Our puckering poseur
My colleague brandished his roll sheet for the new semester: “He's in my class!”
It was déjà vu all over again. The previous year, as I walked past his open office door, another colleague had cried out to me: “I have him in my class!”
It was natural that they should inform me concerning this matter since I was in part responsible for their situation. I, you see, had been the last instructor to give our pronominal student a passing grade in math. Had I not done so, my colleagues would have been spared his enrollment in their classes. In fairness, though, he would then have been inflicting himself on other colleagues, for we had no reason to expect that he would stop battering himself against our curriculum like a moth at a light bulb.
Seldom does a student so distinguish himself within a large department at a large college that even the most elliptical references are instantly recognized. Wherein does his fame reside?
Our anti-hero is a study in contrasts. He is a regular and repeated failure in his classes, dropping out each time before receiving the grades that would have prevented his routine repetition of them. Yet he bustles about self-importantly, volunteering for campus activities and working prodigiously on anything extra-curricular. He has set his sights on a future career that will require transfer to a four-year university followed by admission to a professional school. Yet he cannot complete the requirements of a transfer agreement that expects him to earn units in college-level coursework before he leaves our community college.
He is simultaneously presumptuous and ingratiating. First he scrapes and bows before his professors, then he trails along in our wake as if he's permitted to wander into the faculty-only areas of the campus. We have frequently reminded him at the threshold of the staff break room that it's off limits.
He hastens to defend our honor from the imagined slights of his less-informed classmates. Since most of our faculty members have master's degrees and not doctorates, students address us accordingly. However, when students call me “Mr. Z” in the presence of our earnest sycophant, he springs into action: “He's Doctor Z!” He makes a big deal of such things even when we do not.
So, what is this guy up to?
I wish I knew. He must be deeply immersed in denial.
We talk about him in the math department, sharing our frustration at dealing with a student who plays out his well-practiced system for failure semester after semester. It's a nuisance to have him in class—especially at the beginning of a term, when he's brimming with overconfidence as the class considers topics he's seen many times before. (At the end of the term he will be gone.) The one time he passed a serious college-level math class occurred the summer he repeated Calculus I for the sixth (seventh?) time. He did well enough during the first part of the compressed summer schedule that he eked out a C from me even while fading badly during the last weeks.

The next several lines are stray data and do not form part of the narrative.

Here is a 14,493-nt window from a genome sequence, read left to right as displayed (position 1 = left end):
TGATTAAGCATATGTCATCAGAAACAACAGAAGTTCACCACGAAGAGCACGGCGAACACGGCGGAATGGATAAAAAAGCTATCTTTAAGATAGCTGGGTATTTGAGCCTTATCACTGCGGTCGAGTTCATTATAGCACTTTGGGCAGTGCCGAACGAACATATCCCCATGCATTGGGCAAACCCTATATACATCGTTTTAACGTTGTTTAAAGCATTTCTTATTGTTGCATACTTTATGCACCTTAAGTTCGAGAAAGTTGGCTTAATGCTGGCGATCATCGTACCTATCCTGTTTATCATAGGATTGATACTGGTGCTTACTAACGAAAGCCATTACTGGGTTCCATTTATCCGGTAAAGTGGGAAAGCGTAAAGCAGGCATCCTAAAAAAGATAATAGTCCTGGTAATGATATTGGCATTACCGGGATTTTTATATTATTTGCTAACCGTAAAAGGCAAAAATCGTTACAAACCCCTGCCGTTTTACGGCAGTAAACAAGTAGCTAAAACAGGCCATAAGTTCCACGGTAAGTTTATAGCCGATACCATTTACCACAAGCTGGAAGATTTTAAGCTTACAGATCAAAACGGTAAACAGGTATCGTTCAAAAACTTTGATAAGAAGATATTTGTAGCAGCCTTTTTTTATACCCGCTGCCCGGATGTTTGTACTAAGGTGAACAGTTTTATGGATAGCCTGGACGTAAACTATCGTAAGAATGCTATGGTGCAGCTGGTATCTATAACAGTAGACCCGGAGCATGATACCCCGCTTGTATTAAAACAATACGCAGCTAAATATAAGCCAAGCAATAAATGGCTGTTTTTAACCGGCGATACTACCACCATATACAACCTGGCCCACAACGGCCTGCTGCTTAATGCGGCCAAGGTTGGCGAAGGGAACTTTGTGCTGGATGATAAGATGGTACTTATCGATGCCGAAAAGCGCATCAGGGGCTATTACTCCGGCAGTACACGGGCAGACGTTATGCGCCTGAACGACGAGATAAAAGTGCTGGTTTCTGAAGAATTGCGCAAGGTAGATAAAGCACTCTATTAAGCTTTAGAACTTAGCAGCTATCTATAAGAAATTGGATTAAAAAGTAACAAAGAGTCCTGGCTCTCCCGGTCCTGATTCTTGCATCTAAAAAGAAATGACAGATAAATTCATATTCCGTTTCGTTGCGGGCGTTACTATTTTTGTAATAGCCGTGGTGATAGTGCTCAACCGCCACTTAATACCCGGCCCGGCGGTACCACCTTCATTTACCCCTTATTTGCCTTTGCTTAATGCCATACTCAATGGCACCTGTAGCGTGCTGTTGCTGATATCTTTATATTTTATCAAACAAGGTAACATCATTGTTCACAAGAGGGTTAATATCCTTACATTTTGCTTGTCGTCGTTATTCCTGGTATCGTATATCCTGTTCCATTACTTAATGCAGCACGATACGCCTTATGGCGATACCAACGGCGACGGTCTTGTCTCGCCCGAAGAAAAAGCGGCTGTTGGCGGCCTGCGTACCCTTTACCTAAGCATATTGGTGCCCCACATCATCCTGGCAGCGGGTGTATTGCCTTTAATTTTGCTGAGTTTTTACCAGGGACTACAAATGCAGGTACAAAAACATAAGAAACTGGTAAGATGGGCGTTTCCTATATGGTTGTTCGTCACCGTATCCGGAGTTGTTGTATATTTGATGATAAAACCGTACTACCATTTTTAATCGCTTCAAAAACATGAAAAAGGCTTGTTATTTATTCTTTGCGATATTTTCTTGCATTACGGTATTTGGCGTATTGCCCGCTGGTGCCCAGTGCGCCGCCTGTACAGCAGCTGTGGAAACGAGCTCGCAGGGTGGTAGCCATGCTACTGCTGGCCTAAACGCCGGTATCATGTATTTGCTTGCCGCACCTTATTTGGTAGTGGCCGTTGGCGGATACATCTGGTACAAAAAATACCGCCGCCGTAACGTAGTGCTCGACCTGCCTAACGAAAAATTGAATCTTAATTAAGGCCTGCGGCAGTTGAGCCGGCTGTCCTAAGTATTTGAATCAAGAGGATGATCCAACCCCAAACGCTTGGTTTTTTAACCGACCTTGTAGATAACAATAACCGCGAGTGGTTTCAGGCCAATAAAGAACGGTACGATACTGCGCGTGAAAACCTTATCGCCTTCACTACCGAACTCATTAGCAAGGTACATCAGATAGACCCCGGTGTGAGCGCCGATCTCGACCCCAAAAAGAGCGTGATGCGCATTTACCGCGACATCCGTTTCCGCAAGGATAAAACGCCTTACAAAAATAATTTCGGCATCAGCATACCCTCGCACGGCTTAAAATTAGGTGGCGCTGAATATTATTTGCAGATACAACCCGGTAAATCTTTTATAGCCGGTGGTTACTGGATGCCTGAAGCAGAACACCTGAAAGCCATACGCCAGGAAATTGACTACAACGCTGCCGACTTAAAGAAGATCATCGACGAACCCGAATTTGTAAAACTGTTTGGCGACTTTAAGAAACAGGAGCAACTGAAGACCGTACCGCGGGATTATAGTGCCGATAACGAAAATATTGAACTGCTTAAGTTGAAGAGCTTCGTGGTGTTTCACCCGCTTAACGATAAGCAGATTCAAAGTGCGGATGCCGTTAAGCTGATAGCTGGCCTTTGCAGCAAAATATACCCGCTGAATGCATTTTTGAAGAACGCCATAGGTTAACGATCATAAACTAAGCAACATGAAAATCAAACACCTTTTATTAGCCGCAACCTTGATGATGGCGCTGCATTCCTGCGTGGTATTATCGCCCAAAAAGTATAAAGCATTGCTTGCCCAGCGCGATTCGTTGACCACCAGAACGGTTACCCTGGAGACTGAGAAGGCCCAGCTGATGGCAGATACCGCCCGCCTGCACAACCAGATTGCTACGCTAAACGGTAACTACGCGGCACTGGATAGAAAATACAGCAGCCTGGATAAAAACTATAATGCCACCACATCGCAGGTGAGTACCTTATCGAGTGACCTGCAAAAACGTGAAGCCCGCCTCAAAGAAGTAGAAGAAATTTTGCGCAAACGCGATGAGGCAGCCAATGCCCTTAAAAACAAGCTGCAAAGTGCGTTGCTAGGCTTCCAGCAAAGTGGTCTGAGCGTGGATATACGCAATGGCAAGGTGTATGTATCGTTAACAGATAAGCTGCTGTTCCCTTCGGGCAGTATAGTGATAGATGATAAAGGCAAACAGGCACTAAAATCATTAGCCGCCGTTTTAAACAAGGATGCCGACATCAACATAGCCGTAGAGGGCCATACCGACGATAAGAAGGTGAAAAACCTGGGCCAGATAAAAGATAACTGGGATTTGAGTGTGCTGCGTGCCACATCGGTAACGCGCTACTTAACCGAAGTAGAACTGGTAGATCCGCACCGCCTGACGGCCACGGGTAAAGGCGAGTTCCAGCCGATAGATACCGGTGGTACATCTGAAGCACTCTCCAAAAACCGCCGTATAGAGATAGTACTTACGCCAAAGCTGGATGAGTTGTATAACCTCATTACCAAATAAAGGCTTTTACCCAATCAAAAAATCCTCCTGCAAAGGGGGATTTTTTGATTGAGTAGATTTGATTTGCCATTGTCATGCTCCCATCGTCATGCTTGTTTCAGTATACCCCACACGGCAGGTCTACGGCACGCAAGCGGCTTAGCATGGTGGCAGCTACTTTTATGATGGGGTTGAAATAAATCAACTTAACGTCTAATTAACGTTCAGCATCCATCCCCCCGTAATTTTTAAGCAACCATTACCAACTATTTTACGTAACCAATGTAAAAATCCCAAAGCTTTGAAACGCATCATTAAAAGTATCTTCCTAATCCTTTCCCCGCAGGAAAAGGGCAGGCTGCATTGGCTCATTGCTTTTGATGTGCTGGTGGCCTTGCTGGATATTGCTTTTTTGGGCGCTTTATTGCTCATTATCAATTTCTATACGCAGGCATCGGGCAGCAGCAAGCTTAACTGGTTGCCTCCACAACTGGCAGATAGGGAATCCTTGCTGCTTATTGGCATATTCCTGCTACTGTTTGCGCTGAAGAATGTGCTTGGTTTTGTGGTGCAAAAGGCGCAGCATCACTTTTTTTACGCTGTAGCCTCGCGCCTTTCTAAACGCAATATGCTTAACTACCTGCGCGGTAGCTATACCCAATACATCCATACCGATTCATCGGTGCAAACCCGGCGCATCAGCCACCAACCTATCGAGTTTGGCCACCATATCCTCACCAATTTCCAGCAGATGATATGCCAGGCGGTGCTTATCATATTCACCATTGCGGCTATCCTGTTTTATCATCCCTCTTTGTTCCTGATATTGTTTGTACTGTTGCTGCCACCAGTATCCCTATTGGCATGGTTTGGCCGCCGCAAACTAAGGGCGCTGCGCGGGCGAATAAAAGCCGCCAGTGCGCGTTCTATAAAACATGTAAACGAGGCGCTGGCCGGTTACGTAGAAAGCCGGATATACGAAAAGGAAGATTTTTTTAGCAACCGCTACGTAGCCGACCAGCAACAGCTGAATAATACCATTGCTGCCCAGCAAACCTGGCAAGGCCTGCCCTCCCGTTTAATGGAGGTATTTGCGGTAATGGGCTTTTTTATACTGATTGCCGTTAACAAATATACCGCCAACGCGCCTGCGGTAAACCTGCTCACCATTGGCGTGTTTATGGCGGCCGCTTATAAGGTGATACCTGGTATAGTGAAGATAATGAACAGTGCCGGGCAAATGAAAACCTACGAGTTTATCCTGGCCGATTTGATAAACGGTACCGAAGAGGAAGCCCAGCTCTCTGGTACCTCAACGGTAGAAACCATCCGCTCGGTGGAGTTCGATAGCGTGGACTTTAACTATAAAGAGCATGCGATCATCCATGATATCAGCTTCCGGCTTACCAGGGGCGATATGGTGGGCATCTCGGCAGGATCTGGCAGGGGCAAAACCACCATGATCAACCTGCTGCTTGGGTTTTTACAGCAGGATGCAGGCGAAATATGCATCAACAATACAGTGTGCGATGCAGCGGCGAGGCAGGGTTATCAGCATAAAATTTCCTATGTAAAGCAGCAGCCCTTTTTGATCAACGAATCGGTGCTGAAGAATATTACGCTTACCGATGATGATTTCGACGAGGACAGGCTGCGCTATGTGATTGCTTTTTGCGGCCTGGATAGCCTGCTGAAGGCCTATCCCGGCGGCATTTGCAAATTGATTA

This student has wasted a lot of our time—to say nothing of his own—and has caused us to learn new lessons about the avoidance of academic probation and the fine art of working the system. He signed up once for my Calculus II class and did not deign to show up the first day of class. (Will he get serious the seventh time he takes it?) When he appeared at our second session, he asked why I did not mention his name when I called roll. I calmly informed him that he was not on my roster, having been dropped on the first day as a no-show. He was satisfyingly shocked. I had gotten his attention. He attended scrupulously for the next couple of weeks while seeking reinstatement. It turned out that even my two-by-four across his skull was insufficiently dramatic to reform his indolent student ways. He gave up before our first exam and I never put him back on the roster.
Extreme cases like the the one in question make me wonder how many of my other students have similar—but less overt— ingrained tendencies for self-sabotage. Is it a fear of failure that prompts some students to behave this way? (If you don't really try, then I guess it's not really a failure. You could pass if you wanted to. Yeah. Right.) Perhaps. I don't know and neither do my colleagues. We have talked as directly and as frankly to this student as we know how, but if we can't teach him how to be a student, we'll never be able to teach him how to do math. It's the biggest prerequisite of all, and he doesn't have it.